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    Re: outdoor kitchen island build, questions

    OK, I see them now. Are those adhering to code? They wouldn't pass where I live, too close to the counter, even if this were indoors. I like the idea of keeping the two structures apart, that sounds prudent. Hmmm, do you even need a back wall? Just frame in metal and PermaBase for the face? Is this exposed to weather? Are you trying to keep water/moisture out of the inside? Build the whole thing out of block and ditch the metal? Sorry, not being particularly helpful. Just brainstorming with ya...
    12300 gallon IG pebble, freeform 19x28, 1 skimmer, 3 returns, no floor drains, auto fill. Pentair: EasyTouch PSL4, ScreenLogic2, Indoor Control Panel, Intelliflo 2 VST, IntelliChlor IC40, IntellipH, CCP320 Cartridge Filter, MasterTemp 250 Heater, Rebel Suction-Side Cleaner, IntelliBrite. Solar and cleaner actuators. Heliocol HC-50 8-panel solar heating. FlowVis Flow Meter. Taylor: K-2006 and K-1766 Test Kits, SpeedStir. City/softened water.

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    Re: outdoor kitchen island build, questions

    NEC doesn't have any requirements for receptacle height above counter that I'm aware of, except that it cannot be face-up in the counter.

    Yes, the back needs to be enclosed with something. In the winter, it would blow and fill the inside with snow, then freeze/thaw and implode the structure.

    Block seems like it would be more difficult then metal. We used to live in Phoenix and I built an island out of metal, turned out great. Here's my thread:
    bbq island framing question

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    Re: outdoor kitchen island build, questions

    Me personally I would want everything to look symmetrical. So I would have the pizza oven in the middle even though it sticks out further and flank it with everything else. If u r going to have a grill they usually need more depth also due to lid clearance. I would make the full run of the island as close to the wall as I can without touching and run granite as close to as I can so your eye doesn’t pick up on it without a backsplash. Can u surface mount outlets intoxicating the granite. They would be in the back and flat. They wouldn’t stick up much at all. Of have an outlet or 2 in the ends of the cabinet runs if they don’t touch up against a perpendicular wall.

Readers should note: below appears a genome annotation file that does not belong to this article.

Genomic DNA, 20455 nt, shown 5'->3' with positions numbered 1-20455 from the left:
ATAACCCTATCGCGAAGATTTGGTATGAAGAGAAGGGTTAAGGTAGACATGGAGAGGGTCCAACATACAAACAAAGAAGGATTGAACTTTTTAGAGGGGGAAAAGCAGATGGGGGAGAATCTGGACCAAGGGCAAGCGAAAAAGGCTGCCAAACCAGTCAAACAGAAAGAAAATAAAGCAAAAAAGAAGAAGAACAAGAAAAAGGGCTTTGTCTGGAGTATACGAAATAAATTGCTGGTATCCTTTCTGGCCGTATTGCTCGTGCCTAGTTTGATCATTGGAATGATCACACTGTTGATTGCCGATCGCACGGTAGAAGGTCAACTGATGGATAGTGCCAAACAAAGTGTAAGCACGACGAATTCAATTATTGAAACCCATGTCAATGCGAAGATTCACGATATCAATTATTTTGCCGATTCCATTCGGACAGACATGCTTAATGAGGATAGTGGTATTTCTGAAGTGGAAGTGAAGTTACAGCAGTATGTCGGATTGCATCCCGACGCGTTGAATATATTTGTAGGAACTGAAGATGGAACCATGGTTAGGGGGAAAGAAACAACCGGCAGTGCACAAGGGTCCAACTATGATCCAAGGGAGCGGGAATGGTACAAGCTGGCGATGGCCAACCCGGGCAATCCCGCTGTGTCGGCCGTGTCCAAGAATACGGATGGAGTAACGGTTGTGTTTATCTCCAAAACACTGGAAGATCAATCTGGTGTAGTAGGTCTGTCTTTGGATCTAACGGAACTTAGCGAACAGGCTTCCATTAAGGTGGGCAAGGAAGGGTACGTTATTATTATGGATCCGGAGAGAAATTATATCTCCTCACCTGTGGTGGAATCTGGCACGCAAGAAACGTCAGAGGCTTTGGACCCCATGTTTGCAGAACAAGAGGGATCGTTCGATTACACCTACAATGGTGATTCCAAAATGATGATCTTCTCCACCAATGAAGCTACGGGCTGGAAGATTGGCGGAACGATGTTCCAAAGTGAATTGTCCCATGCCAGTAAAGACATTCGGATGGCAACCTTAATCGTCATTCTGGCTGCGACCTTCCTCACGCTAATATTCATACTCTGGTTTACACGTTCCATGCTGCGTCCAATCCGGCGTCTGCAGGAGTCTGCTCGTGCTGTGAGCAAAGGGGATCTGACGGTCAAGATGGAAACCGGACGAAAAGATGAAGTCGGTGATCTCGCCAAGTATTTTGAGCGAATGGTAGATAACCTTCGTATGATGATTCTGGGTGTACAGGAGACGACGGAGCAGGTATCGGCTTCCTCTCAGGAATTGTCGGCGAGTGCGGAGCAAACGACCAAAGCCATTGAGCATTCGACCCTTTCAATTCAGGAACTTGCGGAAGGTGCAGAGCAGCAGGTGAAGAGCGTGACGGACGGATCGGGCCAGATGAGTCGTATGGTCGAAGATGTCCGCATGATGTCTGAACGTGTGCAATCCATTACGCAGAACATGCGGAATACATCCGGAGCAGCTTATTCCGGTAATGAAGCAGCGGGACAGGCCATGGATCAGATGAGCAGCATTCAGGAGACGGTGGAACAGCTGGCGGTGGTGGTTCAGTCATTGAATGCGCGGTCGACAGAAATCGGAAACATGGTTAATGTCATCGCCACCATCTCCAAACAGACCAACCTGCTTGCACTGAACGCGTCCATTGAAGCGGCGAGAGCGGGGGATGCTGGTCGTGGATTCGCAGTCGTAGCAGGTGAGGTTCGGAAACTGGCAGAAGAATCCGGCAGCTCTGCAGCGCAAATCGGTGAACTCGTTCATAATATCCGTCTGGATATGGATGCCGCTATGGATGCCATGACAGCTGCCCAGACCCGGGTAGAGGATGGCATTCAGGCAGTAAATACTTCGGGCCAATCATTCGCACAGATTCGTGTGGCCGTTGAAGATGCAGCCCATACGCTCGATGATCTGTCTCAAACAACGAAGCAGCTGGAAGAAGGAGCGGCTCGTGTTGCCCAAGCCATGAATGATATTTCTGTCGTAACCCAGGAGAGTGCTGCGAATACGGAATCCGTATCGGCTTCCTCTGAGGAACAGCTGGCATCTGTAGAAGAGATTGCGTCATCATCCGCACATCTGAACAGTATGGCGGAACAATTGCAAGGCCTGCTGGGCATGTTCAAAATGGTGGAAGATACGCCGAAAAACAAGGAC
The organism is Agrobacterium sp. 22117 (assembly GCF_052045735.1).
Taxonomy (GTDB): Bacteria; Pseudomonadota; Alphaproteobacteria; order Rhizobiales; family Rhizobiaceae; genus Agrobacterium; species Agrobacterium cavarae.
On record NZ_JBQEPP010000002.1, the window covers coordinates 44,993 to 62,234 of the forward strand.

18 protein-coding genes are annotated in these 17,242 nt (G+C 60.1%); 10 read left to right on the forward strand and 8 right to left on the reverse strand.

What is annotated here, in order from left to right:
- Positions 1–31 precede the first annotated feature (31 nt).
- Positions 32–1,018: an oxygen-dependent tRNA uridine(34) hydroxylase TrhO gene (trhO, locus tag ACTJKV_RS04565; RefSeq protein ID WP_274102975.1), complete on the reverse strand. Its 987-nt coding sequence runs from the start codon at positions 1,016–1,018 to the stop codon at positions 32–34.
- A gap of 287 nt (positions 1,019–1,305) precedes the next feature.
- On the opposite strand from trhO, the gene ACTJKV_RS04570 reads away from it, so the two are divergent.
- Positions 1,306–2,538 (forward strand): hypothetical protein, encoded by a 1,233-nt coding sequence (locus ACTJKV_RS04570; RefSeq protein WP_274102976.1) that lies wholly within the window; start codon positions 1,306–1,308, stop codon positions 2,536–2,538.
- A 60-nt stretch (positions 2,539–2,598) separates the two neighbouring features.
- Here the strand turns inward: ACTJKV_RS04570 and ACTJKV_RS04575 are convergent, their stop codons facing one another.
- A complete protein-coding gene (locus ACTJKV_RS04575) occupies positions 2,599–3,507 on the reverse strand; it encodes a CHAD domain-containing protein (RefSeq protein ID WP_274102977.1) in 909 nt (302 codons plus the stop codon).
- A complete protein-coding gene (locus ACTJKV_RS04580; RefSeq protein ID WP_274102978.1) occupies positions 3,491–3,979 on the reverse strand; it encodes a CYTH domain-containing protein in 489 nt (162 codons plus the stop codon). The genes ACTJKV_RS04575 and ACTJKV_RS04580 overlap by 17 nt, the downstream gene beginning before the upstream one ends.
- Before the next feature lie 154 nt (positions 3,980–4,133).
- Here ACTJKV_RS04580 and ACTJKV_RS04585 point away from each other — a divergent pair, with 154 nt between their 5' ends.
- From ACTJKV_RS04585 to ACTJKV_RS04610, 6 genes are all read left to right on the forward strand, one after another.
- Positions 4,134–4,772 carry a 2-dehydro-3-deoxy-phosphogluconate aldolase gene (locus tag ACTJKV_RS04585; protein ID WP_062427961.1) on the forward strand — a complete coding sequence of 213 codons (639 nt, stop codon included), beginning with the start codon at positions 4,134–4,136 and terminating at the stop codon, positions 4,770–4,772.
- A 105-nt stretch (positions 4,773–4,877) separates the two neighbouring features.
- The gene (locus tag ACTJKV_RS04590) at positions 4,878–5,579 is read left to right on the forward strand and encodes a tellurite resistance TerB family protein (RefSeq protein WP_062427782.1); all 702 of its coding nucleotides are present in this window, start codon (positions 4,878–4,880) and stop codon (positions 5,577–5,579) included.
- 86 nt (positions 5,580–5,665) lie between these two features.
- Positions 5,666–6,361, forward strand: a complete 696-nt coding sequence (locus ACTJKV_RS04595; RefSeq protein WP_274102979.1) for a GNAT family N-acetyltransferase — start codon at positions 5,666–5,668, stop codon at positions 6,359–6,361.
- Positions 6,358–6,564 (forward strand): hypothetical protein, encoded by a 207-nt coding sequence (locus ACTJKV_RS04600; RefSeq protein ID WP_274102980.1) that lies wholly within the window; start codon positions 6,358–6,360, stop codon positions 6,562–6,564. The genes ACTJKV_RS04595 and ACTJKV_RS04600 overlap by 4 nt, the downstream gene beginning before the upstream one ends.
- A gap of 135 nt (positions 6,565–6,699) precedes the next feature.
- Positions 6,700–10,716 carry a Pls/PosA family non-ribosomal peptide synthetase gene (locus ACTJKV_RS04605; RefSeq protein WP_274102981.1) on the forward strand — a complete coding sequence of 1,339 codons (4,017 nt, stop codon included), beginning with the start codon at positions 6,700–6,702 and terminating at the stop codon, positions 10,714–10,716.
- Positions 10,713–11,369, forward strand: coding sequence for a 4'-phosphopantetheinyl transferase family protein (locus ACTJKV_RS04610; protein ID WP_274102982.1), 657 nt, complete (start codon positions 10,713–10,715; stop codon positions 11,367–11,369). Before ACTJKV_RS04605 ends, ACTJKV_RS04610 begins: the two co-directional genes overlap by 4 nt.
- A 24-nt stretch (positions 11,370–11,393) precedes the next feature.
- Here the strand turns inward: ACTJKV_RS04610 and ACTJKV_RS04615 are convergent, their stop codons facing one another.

pizza ovens are cool. My buddy builds them from the ground up. He is from Italy. Used to build hem over there now he is doing them for folks in my area. He is big into making them like domes all tiles with 1x1’s in various patterns and colors. Pretty crazy work.
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    Re: outdoor kitchen island build, questions

    Just bring it out enough so you have enough room to finish the back bottom. You don't need much room -- maybe 3-6" if you're using stacked stone. Or, if you don't care how it looks, just cover the back bottom with pavers or concrete stepstone. I wouldn't want my kitchen to have one block wall and three steel/hardieboard walls. Although I'm sure it could be done, sounds like a recipe for separation/cracking.
    30k gal IG SW gunite pool, 4-8' deep w/ 16" baja shelf; Ocean Blue PebbleSheen; well water (resin softener); Hayward Pro-Grid 7.5 lb., 60' D.E. filter; Hayward TriStar VS filter pump; Hayward TurboCell T-15 SWG; AquaCal TropiCal heat pump; Hayward OmniLogic automation, Colorlogic lights (2 large; 2 accent); Polaris cleaner w/ booster pump; TurboTwister slide (gray granite); 5' rock waterfall w/ second Hayward TriStar VS pump; TF-100 test kit


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    Re: outdoor kitchen island build, questions

    Quote Originally Posted by shanebo View Post
    Just bring it out enough so you have enough room to finish the back bottom. You don't need much room -- maybe 3-6" if you're using stacked stone. Or, if you don't care how it looks, just cover the back bottom with pavers or concrete stepstone. I wouldn't want my kitchen to have one block wall and three steel/hardieboard walls. Although I'm sure it could be done, sounds like a recipe for separation/cracking.